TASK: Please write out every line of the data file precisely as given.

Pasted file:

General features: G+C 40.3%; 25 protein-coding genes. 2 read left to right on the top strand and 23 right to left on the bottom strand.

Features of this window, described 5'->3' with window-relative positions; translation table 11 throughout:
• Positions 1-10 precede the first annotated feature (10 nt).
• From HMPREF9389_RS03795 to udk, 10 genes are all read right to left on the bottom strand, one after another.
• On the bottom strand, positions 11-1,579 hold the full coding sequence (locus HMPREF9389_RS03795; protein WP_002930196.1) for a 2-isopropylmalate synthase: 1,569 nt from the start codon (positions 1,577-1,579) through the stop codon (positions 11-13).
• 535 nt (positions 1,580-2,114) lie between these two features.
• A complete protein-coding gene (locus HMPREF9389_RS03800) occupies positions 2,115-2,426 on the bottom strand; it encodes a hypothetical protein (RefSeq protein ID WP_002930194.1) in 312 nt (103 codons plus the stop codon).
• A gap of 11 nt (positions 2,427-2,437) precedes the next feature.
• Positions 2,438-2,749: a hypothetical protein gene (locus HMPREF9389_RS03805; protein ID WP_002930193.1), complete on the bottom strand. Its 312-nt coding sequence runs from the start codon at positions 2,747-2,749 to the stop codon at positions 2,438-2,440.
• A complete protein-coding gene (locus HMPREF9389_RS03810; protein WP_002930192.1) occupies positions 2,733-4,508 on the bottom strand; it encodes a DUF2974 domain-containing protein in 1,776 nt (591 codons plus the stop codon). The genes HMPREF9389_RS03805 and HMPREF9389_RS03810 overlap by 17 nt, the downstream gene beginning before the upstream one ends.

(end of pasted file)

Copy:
General features: G+C 40.3%; 25 protein-coding genes. 2 read left to right on the top strand and 23 right to left on the bottom strand.

Features of this window, described 5'->3' with window-relative positions; translation table 11 throughout:
• Positions 1-10 precede the first annotated feature (10 nt).
• From HMPREF9389_RS03795 to udk, 10 genes are all read right to left on the bottom strand, one after another.
• On the bottom strand, positions 11-1,579 hold the full coding sequence (locus HMPREF9389_RS03795; protein WP_002930196.1) for a 2-isopropylmalate synthase: 1,569 nt from the start codon (positions 1,577-1,579) through the stop codon (positions 11-13).
• 535 nt (positions 1,580-2,114) lie between these two features.
• A complete protein-coding gene (locus HMPREF9389_RS03800) occupies positions 2,115-2,426 on the bottom strand; it encodes a hypothetical protein (RefSeq protein ID WP_002930194.1) in 312 nt (103 codons plus the stop codon).
• A gap of 11 nt (positions 2,427-2,437) precedes the next feature.
• Positions 2,438-2,749: a hypothetical protein gene (locus HMPREF9389_RS03805; protein ID WP_002930193.1), complete on the bottom strand. Its 312-nt coding sequence runs from the start codon at positions 2,747-2,749 to the stop codon at positions 2,438-2,440.
• A complete protein-coding gene (locus HMPREF9389_RS03810; protein WP_002930192.1) occupies positions 2,733-4,508 on the bottom strand; it encodes a DUF2974 domain-containing protein in 1,776 nt (591 codons plus the stop codon). The genes HMPREF9389_RS03805 and HMPREF9389_RS03810 overlap by 17 nt, the downstream gene beginning before the upstream one ends.